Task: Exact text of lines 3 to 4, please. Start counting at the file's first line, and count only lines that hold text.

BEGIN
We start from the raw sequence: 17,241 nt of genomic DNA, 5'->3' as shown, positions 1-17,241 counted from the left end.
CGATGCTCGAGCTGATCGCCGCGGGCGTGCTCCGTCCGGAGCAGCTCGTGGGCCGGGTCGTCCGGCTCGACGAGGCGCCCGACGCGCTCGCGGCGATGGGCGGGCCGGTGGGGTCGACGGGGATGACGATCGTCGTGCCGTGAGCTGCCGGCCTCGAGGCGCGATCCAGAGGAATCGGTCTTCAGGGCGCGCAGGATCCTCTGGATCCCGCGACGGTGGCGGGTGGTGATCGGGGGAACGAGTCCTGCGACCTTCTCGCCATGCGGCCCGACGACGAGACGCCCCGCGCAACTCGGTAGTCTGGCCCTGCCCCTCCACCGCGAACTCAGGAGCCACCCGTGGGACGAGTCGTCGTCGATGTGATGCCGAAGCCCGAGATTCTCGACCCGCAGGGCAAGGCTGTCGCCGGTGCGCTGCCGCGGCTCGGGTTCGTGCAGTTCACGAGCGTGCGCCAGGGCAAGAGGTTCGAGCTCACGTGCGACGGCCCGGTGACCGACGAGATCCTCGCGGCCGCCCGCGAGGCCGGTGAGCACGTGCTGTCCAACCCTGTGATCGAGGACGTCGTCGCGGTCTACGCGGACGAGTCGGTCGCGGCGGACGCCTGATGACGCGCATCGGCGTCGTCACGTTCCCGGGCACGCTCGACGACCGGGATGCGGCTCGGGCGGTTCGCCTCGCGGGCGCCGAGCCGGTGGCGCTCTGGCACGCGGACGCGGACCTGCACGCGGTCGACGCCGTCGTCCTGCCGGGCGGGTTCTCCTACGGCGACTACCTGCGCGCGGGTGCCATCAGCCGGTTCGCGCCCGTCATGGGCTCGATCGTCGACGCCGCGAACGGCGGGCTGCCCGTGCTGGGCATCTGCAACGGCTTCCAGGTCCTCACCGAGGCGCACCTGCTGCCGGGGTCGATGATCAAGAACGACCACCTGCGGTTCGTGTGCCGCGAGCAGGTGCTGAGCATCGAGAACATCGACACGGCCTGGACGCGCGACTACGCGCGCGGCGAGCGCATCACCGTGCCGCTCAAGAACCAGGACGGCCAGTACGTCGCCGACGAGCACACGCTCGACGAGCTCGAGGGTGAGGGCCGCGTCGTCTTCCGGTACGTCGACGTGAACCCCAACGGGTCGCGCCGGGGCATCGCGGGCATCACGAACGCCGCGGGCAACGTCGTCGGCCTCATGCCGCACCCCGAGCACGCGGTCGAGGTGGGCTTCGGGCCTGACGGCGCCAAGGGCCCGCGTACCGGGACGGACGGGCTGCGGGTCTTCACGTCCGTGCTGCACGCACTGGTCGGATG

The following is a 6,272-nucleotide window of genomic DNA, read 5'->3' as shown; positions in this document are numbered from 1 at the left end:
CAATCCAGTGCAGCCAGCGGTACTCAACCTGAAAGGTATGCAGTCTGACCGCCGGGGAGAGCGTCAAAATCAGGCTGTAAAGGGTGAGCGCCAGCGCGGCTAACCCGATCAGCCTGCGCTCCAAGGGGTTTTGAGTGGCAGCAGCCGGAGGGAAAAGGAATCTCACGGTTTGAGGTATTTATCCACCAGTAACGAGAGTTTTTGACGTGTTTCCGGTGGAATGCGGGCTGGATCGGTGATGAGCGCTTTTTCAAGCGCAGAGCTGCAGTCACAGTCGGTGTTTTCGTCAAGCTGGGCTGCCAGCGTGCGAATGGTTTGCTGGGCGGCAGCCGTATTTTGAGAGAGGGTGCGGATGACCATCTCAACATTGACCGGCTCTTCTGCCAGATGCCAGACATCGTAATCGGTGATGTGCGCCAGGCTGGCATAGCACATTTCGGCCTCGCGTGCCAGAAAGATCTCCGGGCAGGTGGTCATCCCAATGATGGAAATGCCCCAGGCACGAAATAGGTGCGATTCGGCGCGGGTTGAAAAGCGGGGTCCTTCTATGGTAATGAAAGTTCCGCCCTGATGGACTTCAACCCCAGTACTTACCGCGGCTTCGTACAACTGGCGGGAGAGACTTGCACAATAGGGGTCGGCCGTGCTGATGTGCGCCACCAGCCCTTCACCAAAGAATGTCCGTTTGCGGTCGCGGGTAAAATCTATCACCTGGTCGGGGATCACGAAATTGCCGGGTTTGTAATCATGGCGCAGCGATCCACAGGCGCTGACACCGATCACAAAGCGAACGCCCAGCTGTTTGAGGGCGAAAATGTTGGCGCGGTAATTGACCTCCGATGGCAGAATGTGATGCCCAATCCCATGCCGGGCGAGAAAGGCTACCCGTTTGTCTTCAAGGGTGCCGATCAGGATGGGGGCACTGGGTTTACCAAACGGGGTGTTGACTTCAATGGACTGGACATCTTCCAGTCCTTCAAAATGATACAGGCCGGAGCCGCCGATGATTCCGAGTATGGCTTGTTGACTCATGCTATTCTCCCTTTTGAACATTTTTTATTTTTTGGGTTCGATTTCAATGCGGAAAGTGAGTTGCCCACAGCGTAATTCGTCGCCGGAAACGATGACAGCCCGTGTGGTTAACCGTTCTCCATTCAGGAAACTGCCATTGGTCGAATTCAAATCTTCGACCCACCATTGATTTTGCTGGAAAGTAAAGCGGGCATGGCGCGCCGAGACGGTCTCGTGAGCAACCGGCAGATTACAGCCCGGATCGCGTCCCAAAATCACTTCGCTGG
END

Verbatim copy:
The following is a 6,272-nucleotide window of genomic DNA, read 5'->3' as shown; positions in this document are numbered from 1 at the left end:
CAATCCAGTGCAGCCAGCGGTACTCAACCTGAAAGGTATGCAGTCTGACCGCCGGGGAGAGCGTCAAAATCAGGCTGTAAAGGGTGAGCGCCAGCGCGGCTAACCCGATCAGCCTGCGCTCCAAGGGGTTTTGAGTGGCAGCAGCCGGAGGGAAAAGGAATCTCACGGTTTGAGGTATTTATCCACCAGTAACGAGAGTTTTTGACGTGTTTCCGGTGGAATGCGGGCTGGATCGGTGATGAGCGCTTTTTCAAGCGCAGAGCTGCAGTCACAGTCGGTGTTTTCGTCAAGCTGGGCTGCCAGCGTGCGAATGGTTTGCTGGGCGGCAGCCGTATTTTGAGAGAGGGTGCGGATGACCATCTCAACATTGACCGGCTCTTCTGCCAGATGCCAGACATCGTAATCGGTGATGTGCGCCAGGCTGGCATAGCACATTTCGGCCTCGCGTGCCAGAAAGATCTCCGGGCAGGTGGTCATCCCAATGATGGAAATGCCCCAGGCACGAAATAGGTGCGATTCGGCGCGGGTTGAAAAGCGGGGTCCTTCTATGGTAATGAAAGTTCCGCCCTGATGGACTTCAACCCCAGTACTTACCGCGGCTTCGTACAACTGGCGGGAGAGACTTGCACAATAGGGGTCGGCCGTGCTGATGTGCGCCACCAGCCCTTCACCAAAGAATGTCCGTTTGCGGTCGCGGGTAAAATCTATCACCTGGTCGGGGATCACGAAATTGCCGGGTTTGTAATCATGGCGCAGCGATCCACAGGCGCTGACACCGATCACAAAGCGAACGCCCAGCTGTTTGAGGGCGAAAATGTTGGCGCGGTAATTGACCTCCGATGGCAGAATGTGATGCCCAATCCCATGCCGGGCGAGAAAGGCTACCCGTTTGTCTTCAAGGGTGCCGATCAGGATGGGGGCACTGGGTTTACCAAACGGGGTGTTGACTTCAATGGACTGGACATCTTCCAGTCCTTCAAAATGATACAGGCCGGAGCCGCCGATGATTCCGAGTATGGCTTGTTGACTCATGCTATTCTCCCTTTTGAACATTTTTTATTTTTTGGGTTCGATTTCAATGCGGAAAGTGAGTTGCCCACAGCGTAATTCGTCGCCGGAAACGATGACAGCCCGTGTGGTTAACCGTTCTCCATTCAGGAAACTGCCATTGGTCGAATTCAAATCTTCGACCCACCATTGATTTTGCTGGAAAGTAAAGCGGGCATGGCGCGCCGAGACGGTCTCGTGAGCAACCGGCAGATTACAGCCCGGATCGCGTCCCAAAATCACTTCGCTGG